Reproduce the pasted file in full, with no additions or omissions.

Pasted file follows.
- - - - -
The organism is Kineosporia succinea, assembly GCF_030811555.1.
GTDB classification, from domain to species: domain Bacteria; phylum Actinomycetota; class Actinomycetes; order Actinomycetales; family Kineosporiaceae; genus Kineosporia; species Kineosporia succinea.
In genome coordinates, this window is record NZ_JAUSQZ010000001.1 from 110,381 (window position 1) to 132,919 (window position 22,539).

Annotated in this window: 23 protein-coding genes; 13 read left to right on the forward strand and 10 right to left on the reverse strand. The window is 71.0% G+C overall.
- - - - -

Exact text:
The organism is Kineosporia succinea, assembly GCF_030811555.1.
GTDB classification, from domain to species: domain Bacteria; phylum Actinomycetota; class Actinomycetes; order Actinomycetales; family Kineosporiaceae; genus Kineosporia; species Kineosporia succinea.
In genome coordinates, this window is record NZ_JAUSQZ010000001.1 from 110,381 (window position 1) to 132,919 (window position 22,539).

Annotated in this window: 23 protein-coding genes; 13 read left to right on the forward strand and 10 right to left on the reverse strand. The window is 71.0% G+C overall.